I first read this book during one of the most severe cold snaps of the entire winter, when simply setting foot outside made me wonder how the nineteenth-century American pioneers ever survived such harsh weather. For them, just the act of living until spring had to have been a herculean task; they didn't have heated homes to relax inside, yet they still had to eat, which meant they had to do long hours of work outside in the brutal weather. I suppose that their bodies probably never felt completely warm until winter's frosty hold on their area of the country began to fade into the more temperate months, and I doubt that most of us can really even conceive of how happy they must have been to see winter go each year. In Winterbound, the situation faced by three teenage sisters who have taken on the responsibility of weathering a Connecticut winter without their parents isn't as dire as what the pioneers were up against, but it's certainly a lot less pleasant a task than it would be seventy years later. Kay, Garry and Caroline (the three sisters) have no means of predicting what degree of snowfall they're likely to receive on any given day, but chances are that the cumulative effect will be substantial; and, like the pioneers, they have no mechanical way of heating their house, which means that it will often be nearly as cold indoors as it is outside. It could be a very long, hard winter on their own. How did Kay, Garry and Caroline end up being left alone in charge of their house? Their father is away on business for a couple of years, and near the beginning of winter their mother receives a message from an ailing relative, asking if she might be willing to come and take care of her (for pay) in balmy New Mexico during the winter months. After discussing the matter with her daughters, who voice confidence in their ability to keep the household in order until their mother returns, it's off to New Mexico for the one remaining parent, and the three sisters must prepare to face the forbidding Connecticut winter by themselves. The winter described in this book is one of much personal growth and change for Kay, Garry and Caroline, a time when each of the three girls will begin to understand what she wants from life and how best to go about getting it. By the time the worst of the cold and snow has begun to recede into the happy freshness of a new spring, the sisters have come to know each other better than perhaps they ever would have had they not been holed up together for a quarter of a year. And as they learn about themselves, their realizations reflect back on us and teach us something about ourselves, as well.Margery Williams Bianco's literary style is calm, relaxed and simple of plot in a way that is different from most Newbery books. Winterbound is, however, a nice story capable of widening one's horizons regardless of age, and I'd like to see it remain in print. It is, at once, both a nonstandard and completely worthwhile read, and I'm glad to own a copy of it."This growing-up business—perhaps it didn't after all make so much difference as one thought. Or did anyone really grow up at all?"Winterbound, P. 232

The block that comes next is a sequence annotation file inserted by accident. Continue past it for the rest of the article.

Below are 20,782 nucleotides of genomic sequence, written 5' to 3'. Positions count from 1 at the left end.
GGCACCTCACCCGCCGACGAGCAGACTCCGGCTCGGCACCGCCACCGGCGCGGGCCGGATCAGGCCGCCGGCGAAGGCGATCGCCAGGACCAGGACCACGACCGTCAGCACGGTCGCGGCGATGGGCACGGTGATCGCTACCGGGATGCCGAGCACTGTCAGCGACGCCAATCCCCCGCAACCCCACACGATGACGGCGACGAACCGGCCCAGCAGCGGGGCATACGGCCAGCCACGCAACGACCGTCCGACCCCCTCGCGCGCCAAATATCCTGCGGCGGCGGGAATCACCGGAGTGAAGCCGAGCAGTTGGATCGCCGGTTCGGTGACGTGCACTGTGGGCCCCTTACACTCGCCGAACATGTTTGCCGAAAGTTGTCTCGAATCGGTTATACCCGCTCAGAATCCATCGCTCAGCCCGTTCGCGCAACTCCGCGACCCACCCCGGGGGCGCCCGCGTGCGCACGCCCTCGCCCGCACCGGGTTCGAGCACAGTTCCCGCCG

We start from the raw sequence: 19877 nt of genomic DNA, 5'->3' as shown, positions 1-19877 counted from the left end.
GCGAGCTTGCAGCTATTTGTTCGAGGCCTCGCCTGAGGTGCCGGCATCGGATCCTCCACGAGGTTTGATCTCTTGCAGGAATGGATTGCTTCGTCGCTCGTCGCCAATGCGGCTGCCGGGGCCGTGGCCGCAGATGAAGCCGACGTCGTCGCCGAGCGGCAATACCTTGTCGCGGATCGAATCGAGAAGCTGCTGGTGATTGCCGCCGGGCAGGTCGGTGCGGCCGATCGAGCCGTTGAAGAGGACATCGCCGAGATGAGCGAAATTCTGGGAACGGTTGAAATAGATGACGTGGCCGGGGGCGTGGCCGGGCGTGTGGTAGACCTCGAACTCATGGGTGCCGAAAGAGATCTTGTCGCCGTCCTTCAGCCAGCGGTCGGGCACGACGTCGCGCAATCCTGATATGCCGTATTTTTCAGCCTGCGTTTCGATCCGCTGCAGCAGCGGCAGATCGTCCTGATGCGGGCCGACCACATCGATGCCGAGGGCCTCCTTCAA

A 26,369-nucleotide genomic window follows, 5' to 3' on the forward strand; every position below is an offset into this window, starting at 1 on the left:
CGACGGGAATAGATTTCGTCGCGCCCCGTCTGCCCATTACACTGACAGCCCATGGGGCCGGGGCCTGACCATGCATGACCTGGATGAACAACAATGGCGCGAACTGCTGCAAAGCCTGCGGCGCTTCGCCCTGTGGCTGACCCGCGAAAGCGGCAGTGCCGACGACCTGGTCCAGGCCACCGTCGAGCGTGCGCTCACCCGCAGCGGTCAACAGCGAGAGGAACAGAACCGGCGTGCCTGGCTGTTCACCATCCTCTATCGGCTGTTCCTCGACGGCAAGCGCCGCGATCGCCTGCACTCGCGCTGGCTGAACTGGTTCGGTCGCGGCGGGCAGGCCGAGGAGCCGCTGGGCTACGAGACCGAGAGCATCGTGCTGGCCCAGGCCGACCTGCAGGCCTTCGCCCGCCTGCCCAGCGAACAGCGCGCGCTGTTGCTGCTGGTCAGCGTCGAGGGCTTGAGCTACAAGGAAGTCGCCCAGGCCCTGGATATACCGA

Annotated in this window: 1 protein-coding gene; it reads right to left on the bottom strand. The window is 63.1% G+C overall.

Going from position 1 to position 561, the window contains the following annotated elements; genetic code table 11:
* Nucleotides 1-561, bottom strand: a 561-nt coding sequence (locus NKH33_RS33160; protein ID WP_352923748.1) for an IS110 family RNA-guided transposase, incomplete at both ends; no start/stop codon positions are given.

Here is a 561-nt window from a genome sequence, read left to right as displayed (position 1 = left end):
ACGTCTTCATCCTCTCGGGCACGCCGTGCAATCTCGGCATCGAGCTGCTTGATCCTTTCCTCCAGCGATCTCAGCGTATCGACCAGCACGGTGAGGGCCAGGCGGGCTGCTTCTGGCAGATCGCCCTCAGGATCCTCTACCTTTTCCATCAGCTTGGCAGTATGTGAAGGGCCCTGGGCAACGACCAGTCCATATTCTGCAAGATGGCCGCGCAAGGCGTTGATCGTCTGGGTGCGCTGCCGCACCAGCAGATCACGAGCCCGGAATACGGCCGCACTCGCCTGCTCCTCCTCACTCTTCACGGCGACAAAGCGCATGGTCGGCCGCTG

• Monica Fastenau
    2019-04-20 17:02

    Read the full review here:

  • Becky
    2019-04-23 20:48

    Did I love Winterbound the same way I loved Margery Williams' Velveteen Rabbit. NO! I want to be honest about that from the start. Winterbound is not nearly as charming and lovely and wonderful as The Velveteen Rabbit. But with the right expectations, Winterbound could work for some readers. Winterbound is about four siblings living on their own in a rented house in rural New England with both parents away. The father is an archaeologist, if I'm remembering correctly. He'll be gone for a year or two. The mother's absence is more sudden. She goes to take care of a sick relative in New Mexico. The family--three girls, one boy--were raised in the city. This is their first time 'experiencing' country life. This is also their first time being independent. The two oldest are nearly-grown--upper teens. Kay. Garry (short for Margaret). Caroline. Martin. Is the book about anything? Yes and no. It is a coming-of-age story for both Kay and Garry, in a way. Both are learning who they are as individuals: what they like, love, want, need, etc. Both are thinking ahead, thinking about the future: who they want to be, what they want their lives to look like, how they plan to earn money, etc. I think it's good to approach this one as an "Am I ready to be an adult?" book.It is a book about family and friendship. All of the siblings make friends within the community. And, of course, there's always their relationships with each other. The sections when they're spending time with their best friends are always enjoyable. Plenty of storytelling.It is a book about rural life, seasons, and nature. When you see the title don't think LONG WINTER, that isn't fair to this book at all. This book isn't so much about winter, as it is about all the seasons. Yes, the four face a difficult week or two when they're isolated because of too much snowfall, a blizzard perhaps. But that's just a tiny part of the book as a whole. It's just as much about all four seasons.It is a slower-paced book, I admit. Not every book has to be action-packed and full of adventure and drama. But I wouldn't say that nothing happens. The focus is on the ordinary.